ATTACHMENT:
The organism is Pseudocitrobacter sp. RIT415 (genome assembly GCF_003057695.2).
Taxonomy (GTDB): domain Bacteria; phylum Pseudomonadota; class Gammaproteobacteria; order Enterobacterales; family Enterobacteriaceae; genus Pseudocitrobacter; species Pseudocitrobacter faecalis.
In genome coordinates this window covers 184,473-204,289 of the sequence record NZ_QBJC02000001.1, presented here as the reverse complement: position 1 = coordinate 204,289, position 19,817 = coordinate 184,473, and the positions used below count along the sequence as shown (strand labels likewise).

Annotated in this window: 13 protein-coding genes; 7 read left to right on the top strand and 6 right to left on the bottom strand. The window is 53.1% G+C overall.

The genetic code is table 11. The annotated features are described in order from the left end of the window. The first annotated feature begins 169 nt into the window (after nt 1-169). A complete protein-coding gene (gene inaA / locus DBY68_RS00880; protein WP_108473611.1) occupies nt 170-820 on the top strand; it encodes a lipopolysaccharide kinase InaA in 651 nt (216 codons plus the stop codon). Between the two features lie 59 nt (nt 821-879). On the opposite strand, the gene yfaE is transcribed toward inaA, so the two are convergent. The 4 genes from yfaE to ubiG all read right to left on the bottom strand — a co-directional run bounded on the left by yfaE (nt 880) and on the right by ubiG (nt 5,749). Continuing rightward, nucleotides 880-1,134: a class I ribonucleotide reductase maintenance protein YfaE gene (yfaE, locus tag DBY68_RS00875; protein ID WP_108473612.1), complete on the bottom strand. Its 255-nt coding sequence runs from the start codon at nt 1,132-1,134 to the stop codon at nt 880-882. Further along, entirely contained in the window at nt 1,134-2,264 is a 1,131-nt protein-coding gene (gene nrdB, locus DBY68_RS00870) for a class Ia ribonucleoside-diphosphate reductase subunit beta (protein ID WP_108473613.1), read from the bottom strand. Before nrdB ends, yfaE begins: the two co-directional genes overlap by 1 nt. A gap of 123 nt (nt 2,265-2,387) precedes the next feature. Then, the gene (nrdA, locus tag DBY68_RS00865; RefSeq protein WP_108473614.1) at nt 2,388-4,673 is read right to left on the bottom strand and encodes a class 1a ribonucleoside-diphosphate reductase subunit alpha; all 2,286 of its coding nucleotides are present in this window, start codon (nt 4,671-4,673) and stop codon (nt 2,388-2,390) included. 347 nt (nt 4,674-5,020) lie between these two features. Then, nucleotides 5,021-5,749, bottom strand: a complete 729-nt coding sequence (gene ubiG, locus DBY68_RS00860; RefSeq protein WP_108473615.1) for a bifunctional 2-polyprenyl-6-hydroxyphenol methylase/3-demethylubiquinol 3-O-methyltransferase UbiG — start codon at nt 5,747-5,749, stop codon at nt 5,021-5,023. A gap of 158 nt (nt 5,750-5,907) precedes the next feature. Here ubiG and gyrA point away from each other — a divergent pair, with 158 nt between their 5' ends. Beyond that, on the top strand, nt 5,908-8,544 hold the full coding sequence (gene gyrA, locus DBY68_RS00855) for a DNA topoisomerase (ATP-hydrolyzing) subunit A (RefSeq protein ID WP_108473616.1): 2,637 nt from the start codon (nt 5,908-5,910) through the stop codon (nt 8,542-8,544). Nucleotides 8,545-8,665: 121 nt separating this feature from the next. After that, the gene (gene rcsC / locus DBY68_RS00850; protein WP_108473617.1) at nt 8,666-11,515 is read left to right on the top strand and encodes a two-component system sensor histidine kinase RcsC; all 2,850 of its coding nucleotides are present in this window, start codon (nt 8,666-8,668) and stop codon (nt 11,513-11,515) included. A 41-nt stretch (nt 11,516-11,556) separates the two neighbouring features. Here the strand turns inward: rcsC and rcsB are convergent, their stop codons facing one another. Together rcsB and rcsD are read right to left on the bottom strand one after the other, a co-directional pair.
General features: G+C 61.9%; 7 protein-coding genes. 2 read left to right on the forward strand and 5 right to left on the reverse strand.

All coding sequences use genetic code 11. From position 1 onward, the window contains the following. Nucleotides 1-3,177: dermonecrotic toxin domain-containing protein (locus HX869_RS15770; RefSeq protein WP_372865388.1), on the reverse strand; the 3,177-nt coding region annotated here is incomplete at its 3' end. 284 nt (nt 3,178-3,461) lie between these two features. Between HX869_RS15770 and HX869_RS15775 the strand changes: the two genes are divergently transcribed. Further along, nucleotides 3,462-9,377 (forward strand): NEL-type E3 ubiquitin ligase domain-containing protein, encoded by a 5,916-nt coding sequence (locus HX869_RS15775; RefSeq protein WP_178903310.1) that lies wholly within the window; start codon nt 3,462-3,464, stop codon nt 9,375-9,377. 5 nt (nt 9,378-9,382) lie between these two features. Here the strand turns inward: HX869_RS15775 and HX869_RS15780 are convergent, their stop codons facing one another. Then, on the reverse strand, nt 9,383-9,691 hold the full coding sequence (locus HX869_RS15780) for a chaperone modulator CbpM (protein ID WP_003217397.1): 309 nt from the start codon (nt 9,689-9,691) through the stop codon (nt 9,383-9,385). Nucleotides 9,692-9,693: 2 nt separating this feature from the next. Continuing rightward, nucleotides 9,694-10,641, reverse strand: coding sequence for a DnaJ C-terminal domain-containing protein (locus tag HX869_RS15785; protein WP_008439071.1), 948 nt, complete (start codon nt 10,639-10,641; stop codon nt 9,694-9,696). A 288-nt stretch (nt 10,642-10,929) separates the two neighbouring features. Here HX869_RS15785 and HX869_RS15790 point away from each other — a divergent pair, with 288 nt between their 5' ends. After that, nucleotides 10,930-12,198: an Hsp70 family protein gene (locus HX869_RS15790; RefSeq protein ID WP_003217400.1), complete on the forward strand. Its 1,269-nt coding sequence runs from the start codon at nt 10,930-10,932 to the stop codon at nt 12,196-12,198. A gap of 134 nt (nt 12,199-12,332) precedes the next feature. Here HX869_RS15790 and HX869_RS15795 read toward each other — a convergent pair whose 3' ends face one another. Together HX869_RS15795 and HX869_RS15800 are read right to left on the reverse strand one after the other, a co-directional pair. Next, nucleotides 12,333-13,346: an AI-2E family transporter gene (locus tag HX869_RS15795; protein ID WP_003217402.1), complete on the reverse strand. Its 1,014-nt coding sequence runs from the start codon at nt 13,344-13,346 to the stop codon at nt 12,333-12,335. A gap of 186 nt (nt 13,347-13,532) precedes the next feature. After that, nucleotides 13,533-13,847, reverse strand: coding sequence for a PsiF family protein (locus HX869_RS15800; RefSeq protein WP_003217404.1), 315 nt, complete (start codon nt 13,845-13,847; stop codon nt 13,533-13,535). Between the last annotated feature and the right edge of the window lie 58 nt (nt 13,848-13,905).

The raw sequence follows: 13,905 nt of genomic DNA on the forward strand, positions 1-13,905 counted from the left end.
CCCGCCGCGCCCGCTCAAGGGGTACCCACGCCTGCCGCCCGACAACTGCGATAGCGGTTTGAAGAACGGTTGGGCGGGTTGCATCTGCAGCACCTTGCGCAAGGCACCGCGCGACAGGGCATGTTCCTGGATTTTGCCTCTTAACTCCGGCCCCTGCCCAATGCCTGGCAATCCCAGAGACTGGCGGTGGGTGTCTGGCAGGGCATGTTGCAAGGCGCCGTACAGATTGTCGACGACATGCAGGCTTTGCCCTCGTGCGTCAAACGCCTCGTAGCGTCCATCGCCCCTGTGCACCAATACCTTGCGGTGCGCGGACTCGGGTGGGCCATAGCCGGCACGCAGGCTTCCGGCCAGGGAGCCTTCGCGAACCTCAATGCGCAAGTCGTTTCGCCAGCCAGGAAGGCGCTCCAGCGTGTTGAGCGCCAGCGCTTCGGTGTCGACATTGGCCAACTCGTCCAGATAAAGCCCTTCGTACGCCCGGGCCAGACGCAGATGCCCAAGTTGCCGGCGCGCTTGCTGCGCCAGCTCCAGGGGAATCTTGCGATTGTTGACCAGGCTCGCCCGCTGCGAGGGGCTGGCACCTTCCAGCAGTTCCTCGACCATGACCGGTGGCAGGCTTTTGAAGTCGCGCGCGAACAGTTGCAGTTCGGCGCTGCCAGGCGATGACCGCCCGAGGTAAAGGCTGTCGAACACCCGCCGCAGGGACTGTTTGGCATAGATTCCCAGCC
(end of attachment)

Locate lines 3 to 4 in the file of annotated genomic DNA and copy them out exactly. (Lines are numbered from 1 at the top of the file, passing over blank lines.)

In genome coordinates this window covers 184,473-204,289 of the sequence record NZ_QBJC02000001.1, presented here as the reverse complement: position 1 = coordinate 204,289, position 19,817 = coordinate 184,473, and the positions used below count along the sequence as shown (strand labels likewise).

Annotated in this window: 13 protein-coding genes; 7 read left to right on the top strand and 6 right to left on the bottom strand. The window is 53.1% G+C overall.